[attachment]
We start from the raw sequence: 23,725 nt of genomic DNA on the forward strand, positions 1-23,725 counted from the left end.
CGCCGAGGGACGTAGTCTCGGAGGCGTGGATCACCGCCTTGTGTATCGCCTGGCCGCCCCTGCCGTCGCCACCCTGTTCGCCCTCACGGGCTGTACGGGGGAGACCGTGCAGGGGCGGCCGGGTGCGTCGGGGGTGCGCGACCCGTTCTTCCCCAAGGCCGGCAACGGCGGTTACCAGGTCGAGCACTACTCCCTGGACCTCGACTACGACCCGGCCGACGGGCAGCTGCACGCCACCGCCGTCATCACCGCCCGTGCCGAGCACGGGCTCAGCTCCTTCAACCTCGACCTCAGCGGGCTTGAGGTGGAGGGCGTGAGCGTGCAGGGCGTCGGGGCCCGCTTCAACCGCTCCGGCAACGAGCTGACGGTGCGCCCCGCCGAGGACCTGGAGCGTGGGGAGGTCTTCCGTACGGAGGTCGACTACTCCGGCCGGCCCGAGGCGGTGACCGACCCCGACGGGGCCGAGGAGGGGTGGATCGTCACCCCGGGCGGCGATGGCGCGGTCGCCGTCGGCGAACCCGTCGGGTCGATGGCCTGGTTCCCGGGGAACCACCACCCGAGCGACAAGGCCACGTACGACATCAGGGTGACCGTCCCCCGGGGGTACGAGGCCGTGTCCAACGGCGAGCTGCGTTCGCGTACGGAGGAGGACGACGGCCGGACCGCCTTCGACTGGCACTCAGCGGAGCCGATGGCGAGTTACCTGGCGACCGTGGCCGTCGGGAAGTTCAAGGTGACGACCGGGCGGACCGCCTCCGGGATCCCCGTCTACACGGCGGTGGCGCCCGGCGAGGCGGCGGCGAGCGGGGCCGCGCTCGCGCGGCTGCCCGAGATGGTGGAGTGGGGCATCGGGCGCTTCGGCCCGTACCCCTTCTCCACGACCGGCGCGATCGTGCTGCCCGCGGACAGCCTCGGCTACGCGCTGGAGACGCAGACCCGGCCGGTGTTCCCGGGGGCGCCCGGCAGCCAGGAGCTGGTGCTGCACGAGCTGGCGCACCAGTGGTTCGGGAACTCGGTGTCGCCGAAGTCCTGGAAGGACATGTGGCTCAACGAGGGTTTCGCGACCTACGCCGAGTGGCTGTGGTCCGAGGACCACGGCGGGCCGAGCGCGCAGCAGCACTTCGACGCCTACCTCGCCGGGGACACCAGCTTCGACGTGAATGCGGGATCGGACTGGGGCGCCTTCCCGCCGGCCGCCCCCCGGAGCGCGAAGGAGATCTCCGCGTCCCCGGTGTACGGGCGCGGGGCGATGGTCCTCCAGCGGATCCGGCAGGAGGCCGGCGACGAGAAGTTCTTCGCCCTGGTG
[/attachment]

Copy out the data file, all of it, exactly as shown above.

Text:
We start from the raw sequence: 23,725 nt of genomic DNA on the forward strand, positions 1-23,725 counted from the left end.
CGCCGAGGGACGTAGTCTCGGAGGCGTGGATCACCGCCTTGTGTATCGCCTGGCCGCCCCTGCCGTCGCCACCCTGTTCGCCCTCACGGGCTGTACGGGGGAGACCGTGCAGGGGCGGCCGGGTGCGTCGGGGGTGCGCGACCCGTTCTTCCCCAAGGCCGGCAACGGCGGTTACCAGGTCGAGCACTACTCCCTGGACCTCGACTACGACCCGGCCGACGGGCAGCTGCACGCCACCGCCGTCATCACCGCCCGTGCCGAGCACGGGCTCAGCTCCTTCAACCTCGACCTCAGCGGGCTTGAGGTGGAGGGCGTGAGCGTGCAGGGCGTCGGGGCCCGCTTCAACCGCTCCGGCAACGAGCTGACGGTGCGCCCCGCCGAGGACCTGGAGCGTGGGGAGGTCTTCCGTACGGAGGTCGACTACTCCGGCCGGCCCGAGGCGGTGACCGACCCCGACGGGGCCGAGGAGGGGTGGATCGTCACCCCGGGCGGCGATGGCGCGGTCGCCGTCGGCGAACCCGTCGGGTCGATGGCCTGGTTCCCGGGGAACCACCACCCGAGCGACAAGGCCACGTACGACATCAGGGTGACCGTCCCCCGGGGGTACGAGGCCGTGTCCAACGGCGAGCTGCGTTCGCGTACGGAGGAGGACGACGGCCGGACCGCCTTCGACTGGCACTCAGCGGAGCCGATGGCGAGTTACCTGGCGACCGTGGCCGTCGGGAAGTTCAAGGTGACGACCGGGCGGACCGCCTCCGGGATCCCCGTCTACACGGCGGTGGCGCCCGGCGAGGCGGCGGCGAGCGGGGCCGCGCTCGCGCGGCTGCCCGAGATGGTGGAGTGGGGCATCGGGCGCTTCGGCCCGTACCCCTTCTCCACGACCGGCGCGATCGTGCTGCCCGCGGACAGCCTCGGCTACGCGCTGGAGACGCAGACCCGGCCGGTGTTCCCGGGGGCGCCCGGCAGCCAGGAGCTGGTGCTGCACGAGCTGGCGCACCAGTGGTTCGGGAACTCGGTGTCGCCGAAGTCCTGGAAGGACATGTGGCTCAACGAGGGTTTCGCGACCTACGCCGAGTGGCTGTGGTCCGAGGACCACGGCGGGCCGAGCGCGCAGCAGCACTTCGACGCCTACCTCGCCGGGGACACCAGCTTCGACGTGAATGCGGGATCGGACTGGGGCGCCTTCCCGCCGGCCGCCCCCCGGAGCGCGAAGGAGATCTCCGCGTCCCCGGTGTACGGGCGCGGGGCGATGGTCCTCCAGCGGATCCGGCAGGAGGCCGGCGACGAGAAGTTCTTCGCCCTGGTG